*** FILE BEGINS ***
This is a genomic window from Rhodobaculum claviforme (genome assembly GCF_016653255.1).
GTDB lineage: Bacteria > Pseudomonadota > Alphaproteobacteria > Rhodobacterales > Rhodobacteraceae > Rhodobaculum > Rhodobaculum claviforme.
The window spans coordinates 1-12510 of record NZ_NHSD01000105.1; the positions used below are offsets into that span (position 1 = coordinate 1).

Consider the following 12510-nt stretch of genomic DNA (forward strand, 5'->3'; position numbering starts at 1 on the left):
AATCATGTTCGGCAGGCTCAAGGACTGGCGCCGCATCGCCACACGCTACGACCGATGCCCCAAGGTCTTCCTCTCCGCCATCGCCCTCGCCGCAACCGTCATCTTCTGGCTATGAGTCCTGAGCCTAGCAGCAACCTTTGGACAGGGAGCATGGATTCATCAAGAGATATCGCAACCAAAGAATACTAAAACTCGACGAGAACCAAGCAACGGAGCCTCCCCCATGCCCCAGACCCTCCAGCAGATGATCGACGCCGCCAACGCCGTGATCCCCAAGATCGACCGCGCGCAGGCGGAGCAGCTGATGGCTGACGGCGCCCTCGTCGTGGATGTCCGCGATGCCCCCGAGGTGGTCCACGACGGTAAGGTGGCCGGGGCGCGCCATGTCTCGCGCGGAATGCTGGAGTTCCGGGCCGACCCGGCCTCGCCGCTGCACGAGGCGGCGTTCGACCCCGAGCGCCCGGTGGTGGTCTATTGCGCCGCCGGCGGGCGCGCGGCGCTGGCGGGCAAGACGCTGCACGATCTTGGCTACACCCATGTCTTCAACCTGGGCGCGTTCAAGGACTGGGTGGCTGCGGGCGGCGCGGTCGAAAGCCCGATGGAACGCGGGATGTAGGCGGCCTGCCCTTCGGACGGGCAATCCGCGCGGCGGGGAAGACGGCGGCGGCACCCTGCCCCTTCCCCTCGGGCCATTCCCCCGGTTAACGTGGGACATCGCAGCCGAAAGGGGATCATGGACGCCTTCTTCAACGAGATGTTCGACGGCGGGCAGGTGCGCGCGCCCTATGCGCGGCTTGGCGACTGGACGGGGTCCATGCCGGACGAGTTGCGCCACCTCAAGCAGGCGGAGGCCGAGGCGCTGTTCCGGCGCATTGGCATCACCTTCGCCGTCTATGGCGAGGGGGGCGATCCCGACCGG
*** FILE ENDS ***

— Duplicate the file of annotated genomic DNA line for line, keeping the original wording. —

This is a genomic window from Rhodobaculum claviforme (genome assembly GCF_016653255.1).
GTDB lineage: Bacteria > Pseudomonadota > Alphaproteobacteria > Rhodobacterales > Rhodobacteraceae > Rhodobaculum > Rhodobaculum claviforme.
The window spans coordinates 1-12510 of record NZ_NHSD01000105.1; the positions used below are offsets into that span (position 1 = coordinate 1).

Consider the following 12510-nt stretch of genomic DNA (forward strand, 5'->3'; position numbering starts at 1 on the left):
AATCATGTTCGGCAGGCTCAAGGACTGGCGCCGCATCGCCACACGCTACGACCGATGCCCCAAGGTCTTCCTCTCCGCCATCGCCCTCGCCGCAACCGTCATCTTCTGGCTATGAGTCCTGAGCCTAGCAGCAACCTTTGGACAGGGAGCATGGATTCATCAAGAGATATCGCAACCAAAGAATACTAAAACTCGACGAGAACCAAGCAACGGAGCCTCCCCCATGCCCCAGACCCTCCAGCAGATGATCGACGCCGCCAACGCCGTGATCCCCAAGATCGACCGCGCGCAGGCGGAGCAGCTGATGGCTGACGGCGCCCTCGTCGTGGATGTCCGCGATGCCCCCGAGGTGGTCCACGACGGTAAGGTGGCCGGGGCGCGCCATGTCTCGCGCGGAATGCTGGAGTTCCGGGCCGACCCGGCCTCGCCGCTGCACGAGGCGGCGTTCGACCCCGAGCGCCCGGTGGTGGTCTATTGCGCCGCCGGCGGGCGCGCGGCGCTGGCGGGCAAGACGCTGCACGATCTTGGCTACACCCATGTCTTCAACCTGGGCGCGTTCAAGGACTGGGTGGCTGCGGGCGGCGCGGTCGAAAGCCCGATGGAACGCGGGATGTAGGCGGCCTGCCCTTCGGACGGGCAATCCGCGCGGCGGGGAAGACGGCGGCGGCACCCTGCCCCTTCCCCTCGGGCCATTCCCCCGGTTAACGTGGGACATCGCAGCCGAAAGGGGATCATGGACGCCTTCTTCAACGAGATGTTCGACGGCGGGCAGGTGCGCGCGCCCTATGCGCGGCTTGGCGACTGGACGGGGTCCATGCCGGACGAGTTGCGCCACCTCAAGCAGGCGGAGGCCGAGGCGCTGTTCCGGCGCATTGGCATCACCTTCGCCGTCTATGGCGAGGGGGGCGATCCCGACCGG